Investment Funds Observations 2017 - Part Seven

From our vantage point as advisers to many of the world’s top private equity houses, broad market forces flow through to our instructions, and ultimately drive many of the terms of the funds we advise.

In this series we take a look at what we have been seeing in the investment funds world. Part seven will focus on private equity funds.


20% remains by far the most common carried interest percentage, typically arising after a preferred return hurdle of 8% has been passed.

PE Carry Entitlement

Fund-as-a-whole waterfalls continue to outnumber their deal-by-deal counterparts, with investors insisting on whole fund performance before allowing for payment of performance allocations.

The stated range of management fees continues to be a little broader, with some deviation from the historical 2% standard.

PE Mnagement Fee

In general however fee terms remain subject to side letter provisions, with certain institutional limited partners enjoying some success in negotiating fee breaks on both carried interest and management fees (albeit this is less prevalent than in the hedge fund sector).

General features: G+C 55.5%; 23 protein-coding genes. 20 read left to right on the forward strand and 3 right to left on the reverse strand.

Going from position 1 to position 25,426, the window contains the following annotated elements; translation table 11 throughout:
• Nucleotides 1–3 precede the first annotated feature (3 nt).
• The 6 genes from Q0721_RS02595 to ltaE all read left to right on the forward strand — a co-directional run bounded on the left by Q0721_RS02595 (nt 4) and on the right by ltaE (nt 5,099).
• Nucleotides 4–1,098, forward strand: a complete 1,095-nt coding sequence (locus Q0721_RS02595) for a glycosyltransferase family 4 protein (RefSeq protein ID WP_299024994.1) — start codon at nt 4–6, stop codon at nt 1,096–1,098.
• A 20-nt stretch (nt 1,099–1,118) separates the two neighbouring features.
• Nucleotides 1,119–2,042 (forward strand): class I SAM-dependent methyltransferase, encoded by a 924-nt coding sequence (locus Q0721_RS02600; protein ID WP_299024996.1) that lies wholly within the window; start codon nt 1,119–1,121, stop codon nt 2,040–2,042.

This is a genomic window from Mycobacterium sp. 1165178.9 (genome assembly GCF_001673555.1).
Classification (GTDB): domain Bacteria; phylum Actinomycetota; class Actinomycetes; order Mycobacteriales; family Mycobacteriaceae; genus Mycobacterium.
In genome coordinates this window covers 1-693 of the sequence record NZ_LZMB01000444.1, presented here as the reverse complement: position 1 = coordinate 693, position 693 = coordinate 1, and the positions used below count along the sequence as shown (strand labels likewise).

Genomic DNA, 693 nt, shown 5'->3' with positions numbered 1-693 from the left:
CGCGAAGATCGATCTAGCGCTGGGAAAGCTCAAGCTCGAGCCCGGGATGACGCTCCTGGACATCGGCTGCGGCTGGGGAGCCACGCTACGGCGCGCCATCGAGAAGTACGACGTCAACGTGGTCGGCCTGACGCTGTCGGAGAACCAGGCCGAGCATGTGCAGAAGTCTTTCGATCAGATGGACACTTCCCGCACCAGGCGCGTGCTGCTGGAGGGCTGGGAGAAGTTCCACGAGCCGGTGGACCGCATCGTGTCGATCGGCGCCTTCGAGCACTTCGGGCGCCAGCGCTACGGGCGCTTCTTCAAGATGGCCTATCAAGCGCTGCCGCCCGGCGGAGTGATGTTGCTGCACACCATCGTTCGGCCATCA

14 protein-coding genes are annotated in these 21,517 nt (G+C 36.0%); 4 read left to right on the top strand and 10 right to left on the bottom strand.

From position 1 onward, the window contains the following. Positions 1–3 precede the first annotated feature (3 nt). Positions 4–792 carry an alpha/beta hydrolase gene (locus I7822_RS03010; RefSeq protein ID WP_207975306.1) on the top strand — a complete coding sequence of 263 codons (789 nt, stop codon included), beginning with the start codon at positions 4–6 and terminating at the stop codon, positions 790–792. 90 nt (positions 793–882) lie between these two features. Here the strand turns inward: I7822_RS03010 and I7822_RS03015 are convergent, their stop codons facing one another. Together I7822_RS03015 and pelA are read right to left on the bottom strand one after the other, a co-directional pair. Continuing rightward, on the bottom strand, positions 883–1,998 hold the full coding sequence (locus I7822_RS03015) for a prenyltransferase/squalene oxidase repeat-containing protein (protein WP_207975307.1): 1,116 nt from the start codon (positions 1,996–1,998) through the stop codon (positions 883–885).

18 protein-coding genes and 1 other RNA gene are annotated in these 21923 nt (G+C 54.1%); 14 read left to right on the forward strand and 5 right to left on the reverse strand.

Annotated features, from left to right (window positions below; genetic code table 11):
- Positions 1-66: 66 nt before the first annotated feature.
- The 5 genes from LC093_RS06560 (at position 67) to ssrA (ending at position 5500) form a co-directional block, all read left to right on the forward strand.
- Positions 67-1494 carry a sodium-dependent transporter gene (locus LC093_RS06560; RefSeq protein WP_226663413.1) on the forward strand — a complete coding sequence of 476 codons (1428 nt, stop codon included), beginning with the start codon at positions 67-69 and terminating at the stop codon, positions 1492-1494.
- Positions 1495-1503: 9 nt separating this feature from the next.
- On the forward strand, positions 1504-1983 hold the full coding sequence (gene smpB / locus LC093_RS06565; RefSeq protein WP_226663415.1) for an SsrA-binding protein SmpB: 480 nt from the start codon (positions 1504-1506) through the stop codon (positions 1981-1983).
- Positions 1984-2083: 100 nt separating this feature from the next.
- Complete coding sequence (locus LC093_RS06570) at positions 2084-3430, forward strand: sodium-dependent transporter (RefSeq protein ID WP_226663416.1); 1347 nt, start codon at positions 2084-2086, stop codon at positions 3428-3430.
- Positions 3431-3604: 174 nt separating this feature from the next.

Cayman LLCs

The final word goes to Cayman Islands limited liability companies, introduced in Cayman for the first time pursuant to The Limited Liability Companies Law, 2016. Cayman LLCs are designed to be as similar as possible to their counterparts in Delaware, with which onshore counsel are very familiar. Whilst currently most commonly used for general partner entities, downstream portfolio holding companies and joint venture vehicles, tax consideration allowing, there is also scope for Cayman LLCs to be used as private equity and hedge fund vehicles, typically where external concerns demand a vehicle with separate legal personality. In any such situation the limited liability company agreement governing a Cayman LLC offers materially more flexibility, akin to that offered by the partnership agreement of an exempted limited partnership, than the articles of association of a Cayman Islands exempted company.

We have not as yet seen any private equity fund vehicles structured as Cayman LLCs and we do not expect this to be a significant trend. However, we now routinely see funds formed with Cayman LLCs as their general partner, or with general partners in existing fund structures being replaced by, or converted into, Cayman LLCs. Managers may be seeking to either move their fund structures entirely to Cayman by swapping out existing Delaware LLC general partners, or to replace Cayman exempted company general partners with LLCs offering greater flexibility with regards to governance structures, fiduciary duties and the allocation of carried interest amongst individual managers

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